The black-and-white photo shows a close-up of a little girl standing in her bare feet atop her father's leather loafers. No doubt her chubby fingers are clutching his strong hands while her frilly skirt sways back and forth to the music of their special dance.
A father's job is to be his son's first hero and his daughter's first love, the caption reads.
In my early years, my father filled both bills. Lucky girl. An early Dad memory surfaces. I'm helping him create the path to our brand-new home. Smooth Rosarita stones tickle my toes as Dad dangles me from his beefy forearms over the wet cement like a pint-sized human tamper.
"Just touch down on the rocks lightly with your feet, Tiger," he says.
The smell of Camel cigarettes and Olympia beer is also present. In fact, it's omnipresent. As soon as the sun hits the yardarm, Jim Beam will join the mix.
The combo will ultimately lead to his demise. But I'm only 4 right now. And my Dad is big, brave and indestructible.
He puts my bike together. He kisses my mom. He helps the neighbors.
A couple years later we're in the backyard. Dad's helping his favorite tomboy with batting practice. My raven-haired father's temples have a few silvery streaks. But his steel-blue eyes are alight and locked on my brown orbs.
"Watch the ball," Dad orders. "Don't take your eyes off the ball. Watch it come all the way to your bat."
Highball in hand, Dad pitches me a slow one — high and outside. Sweet spot. My 7-year-old ego soars as the bat makes contact with an earsplitting crack. The ball rockets back straight toward Dad and knocks the drink out of his hand.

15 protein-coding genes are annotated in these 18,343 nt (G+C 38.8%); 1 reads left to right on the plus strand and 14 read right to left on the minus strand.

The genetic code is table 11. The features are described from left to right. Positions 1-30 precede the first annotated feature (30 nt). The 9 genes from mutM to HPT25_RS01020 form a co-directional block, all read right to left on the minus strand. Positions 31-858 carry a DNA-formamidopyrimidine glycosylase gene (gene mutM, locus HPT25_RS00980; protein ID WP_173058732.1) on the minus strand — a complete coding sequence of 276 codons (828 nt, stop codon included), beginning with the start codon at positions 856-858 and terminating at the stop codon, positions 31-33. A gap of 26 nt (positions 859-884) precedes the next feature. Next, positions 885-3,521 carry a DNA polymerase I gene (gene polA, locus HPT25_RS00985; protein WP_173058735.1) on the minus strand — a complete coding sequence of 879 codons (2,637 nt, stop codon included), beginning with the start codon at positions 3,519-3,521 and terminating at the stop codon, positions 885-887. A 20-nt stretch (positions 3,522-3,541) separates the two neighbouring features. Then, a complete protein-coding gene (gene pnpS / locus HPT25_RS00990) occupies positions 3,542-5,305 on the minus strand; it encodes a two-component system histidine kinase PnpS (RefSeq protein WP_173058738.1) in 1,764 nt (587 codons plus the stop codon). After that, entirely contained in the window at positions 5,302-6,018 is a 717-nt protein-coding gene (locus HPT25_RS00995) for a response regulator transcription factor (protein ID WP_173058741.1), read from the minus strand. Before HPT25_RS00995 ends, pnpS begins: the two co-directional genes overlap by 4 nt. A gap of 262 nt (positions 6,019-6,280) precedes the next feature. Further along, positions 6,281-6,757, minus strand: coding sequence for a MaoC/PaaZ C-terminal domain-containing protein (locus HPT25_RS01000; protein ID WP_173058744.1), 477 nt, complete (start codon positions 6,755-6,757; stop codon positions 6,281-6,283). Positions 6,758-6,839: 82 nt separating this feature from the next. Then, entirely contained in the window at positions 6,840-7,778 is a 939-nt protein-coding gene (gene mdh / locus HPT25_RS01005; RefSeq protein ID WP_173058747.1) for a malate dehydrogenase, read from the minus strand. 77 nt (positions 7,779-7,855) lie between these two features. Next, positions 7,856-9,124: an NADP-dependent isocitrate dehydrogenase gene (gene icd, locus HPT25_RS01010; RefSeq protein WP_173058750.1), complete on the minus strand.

For a moment, anger flashes. Time freezes. Then he flashes me that megawatt grin. And I exhale.
I am not afraid of my father or his temper. But I don't like it. Growing up in the '60s as an indulged "bonus" child, I am surrounded by love and full of ideals.
Dads are supposed to be perfect, like all the fathers I watch on television. I know my father is not perfect. Not by a long shot. But I don't know why. That scares me.
Is it him? Is it me? We don't talk about it. Ever.
By the time I'm a typical teen, I don't want to help Dad around the house or listen to his helpful advice. We battle over curfews and chores.
My girlfriends have crushes on Dad because he's still so handsome. My boyfriends are mostly afraid of him because he's very protective. And he still has that erratic temper — mostly depending on his alcohol consumption.
But each year we declare a truce on Jan. 1. It's my parents' anniversary. And Dad's a Tournament of Roses official. And I like to see him wear his white suit. I like cruising in the special car, and going to Disneyland with the visiting football teams as a teen hostess. We go to the Rose Bowl games as allies. We both hate USC — and secretly cheer for Big Ten teams.
As the years roll on, I bounce between feelings of pride and mortification. Mostly I'm sad for the ongoing toll on our connection. I miss my Dad. The one I want him to be.
There are moments where I reach out. Please, Dad.
He doesn't want to hear it. He doesn't want to stop drinking. The booze kills him before the cigarettes can claim him to cancer.
I am still sorting through what it means to have an alcoholic parent. Dad was not there many times when I needed him. But he was also there during some dark days in my life when I least expected him to stand strong.
Today — like every day — this sadder but wiser daughter still loves her father, feet of clay and all.
Reach reporter Sanne Specht at 541-776-4497 or email firstname.lastname@example.org.